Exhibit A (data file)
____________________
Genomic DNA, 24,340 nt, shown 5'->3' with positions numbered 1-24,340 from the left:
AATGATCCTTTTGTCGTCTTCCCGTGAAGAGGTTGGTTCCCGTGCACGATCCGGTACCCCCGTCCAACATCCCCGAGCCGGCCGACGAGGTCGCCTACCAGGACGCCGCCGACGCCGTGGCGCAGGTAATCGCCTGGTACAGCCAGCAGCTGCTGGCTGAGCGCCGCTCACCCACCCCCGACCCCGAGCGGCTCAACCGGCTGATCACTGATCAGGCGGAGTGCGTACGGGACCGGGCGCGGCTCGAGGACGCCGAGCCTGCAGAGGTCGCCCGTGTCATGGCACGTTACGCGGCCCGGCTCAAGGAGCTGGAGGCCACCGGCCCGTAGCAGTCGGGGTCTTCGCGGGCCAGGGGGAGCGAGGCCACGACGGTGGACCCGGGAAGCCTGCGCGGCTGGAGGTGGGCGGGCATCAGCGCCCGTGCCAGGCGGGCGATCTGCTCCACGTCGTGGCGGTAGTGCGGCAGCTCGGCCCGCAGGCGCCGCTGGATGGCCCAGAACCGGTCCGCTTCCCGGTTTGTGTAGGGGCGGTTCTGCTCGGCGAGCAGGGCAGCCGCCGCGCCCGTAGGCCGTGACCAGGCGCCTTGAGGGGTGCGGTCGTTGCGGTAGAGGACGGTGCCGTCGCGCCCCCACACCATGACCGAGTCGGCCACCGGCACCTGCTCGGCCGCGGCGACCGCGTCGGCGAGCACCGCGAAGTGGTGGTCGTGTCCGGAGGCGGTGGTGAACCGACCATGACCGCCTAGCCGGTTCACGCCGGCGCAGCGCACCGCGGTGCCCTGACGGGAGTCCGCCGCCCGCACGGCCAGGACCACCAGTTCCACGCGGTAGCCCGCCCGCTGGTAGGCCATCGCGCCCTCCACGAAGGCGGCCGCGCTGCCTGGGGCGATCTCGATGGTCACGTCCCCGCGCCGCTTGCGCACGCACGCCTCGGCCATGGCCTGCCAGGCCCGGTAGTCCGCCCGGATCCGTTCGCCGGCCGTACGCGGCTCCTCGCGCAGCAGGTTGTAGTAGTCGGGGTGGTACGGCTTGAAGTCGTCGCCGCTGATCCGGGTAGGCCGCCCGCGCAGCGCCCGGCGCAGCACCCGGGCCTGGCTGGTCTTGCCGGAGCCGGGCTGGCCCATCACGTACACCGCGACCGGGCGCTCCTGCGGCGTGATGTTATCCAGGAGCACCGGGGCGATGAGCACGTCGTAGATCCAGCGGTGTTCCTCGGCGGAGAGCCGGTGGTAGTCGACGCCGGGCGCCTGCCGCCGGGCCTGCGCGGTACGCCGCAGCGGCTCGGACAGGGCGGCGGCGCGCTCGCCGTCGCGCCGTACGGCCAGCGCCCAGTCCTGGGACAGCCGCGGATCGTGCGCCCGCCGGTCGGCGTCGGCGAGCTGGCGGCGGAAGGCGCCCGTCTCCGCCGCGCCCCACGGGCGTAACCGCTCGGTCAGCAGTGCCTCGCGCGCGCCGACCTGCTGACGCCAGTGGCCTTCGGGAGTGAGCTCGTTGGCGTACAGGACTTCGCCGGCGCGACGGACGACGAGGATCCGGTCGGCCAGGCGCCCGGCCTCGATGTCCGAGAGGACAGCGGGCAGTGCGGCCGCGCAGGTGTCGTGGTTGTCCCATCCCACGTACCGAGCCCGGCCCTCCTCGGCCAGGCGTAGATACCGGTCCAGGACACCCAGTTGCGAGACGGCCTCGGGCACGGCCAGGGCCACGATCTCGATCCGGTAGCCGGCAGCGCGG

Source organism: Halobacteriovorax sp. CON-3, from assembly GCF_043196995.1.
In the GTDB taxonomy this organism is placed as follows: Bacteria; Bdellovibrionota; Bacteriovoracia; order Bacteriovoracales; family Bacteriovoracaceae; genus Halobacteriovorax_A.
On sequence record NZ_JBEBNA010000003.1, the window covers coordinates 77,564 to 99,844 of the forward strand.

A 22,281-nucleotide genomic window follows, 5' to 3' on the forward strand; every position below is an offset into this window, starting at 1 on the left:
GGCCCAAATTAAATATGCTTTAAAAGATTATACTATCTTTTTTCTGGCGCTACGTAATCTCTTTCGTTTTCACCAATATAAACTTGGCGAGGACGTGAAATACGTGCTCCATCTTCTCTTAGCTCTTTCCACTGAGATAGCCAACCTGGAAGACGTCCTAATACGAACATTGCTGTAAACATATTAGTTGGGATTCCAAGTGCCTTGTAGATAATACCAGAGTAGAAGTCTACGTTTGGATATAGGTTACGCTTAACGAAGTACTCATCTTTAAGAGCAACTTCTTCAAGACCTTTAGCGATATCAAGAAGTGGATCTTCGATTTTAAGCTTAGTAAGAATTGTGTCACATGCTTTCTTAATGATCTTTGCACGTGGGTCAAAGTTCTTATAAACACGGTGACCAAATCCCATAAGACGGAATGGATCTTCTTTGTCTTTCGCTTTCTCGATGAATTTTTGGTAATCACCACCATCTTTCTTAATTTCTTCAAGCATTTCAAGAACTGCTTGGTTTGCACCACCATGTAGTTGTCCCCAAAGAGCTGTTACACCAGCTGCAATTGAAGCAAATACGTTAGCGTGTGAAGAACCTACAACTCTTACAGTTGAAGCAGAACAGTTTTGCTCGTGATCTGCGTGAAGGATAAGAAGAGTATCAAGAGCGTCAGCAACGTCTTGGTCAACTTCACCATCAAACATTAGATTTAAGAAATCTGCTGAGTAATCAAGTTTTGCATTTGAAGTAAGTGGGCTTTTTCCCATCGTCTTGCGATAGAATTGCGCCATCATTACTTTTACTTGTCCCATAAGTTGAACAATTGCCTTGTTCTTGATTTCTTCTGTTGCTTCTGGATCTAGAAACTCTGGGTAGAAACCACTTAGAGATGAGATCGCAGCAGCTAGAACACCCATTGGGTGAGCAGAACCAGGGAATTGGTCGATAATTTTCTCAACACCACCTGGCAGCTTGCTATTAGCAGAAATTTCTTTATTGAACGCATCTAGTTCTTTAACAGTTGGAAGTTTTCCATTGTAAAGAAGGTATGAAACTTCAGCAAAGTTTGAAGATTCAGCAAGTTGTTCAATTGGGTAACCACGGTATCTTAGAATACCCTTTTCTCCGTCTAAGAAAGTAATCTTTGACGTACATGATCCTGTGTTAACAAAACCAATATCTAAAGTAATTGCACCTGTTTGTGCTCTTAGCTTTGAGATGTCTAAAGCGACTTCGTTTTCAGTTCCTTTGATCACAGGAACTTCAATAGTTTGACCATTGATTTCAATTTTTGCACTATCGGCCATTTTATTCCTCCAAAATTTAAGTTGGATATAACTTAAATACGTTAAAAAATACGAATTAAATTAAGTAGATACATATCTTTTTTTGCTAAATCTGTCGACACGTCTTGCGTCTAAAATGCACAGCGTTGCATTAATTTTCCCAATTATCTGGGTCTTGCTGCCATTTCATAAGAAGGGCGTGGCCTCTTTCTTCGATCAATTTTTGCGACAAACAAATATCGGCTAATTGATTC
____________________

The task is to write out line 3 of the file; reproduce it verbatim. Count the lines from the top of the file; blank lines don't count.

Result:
Source organism: Halobacteriovorax sp. CON-3, from assembly GCF_043196995.1.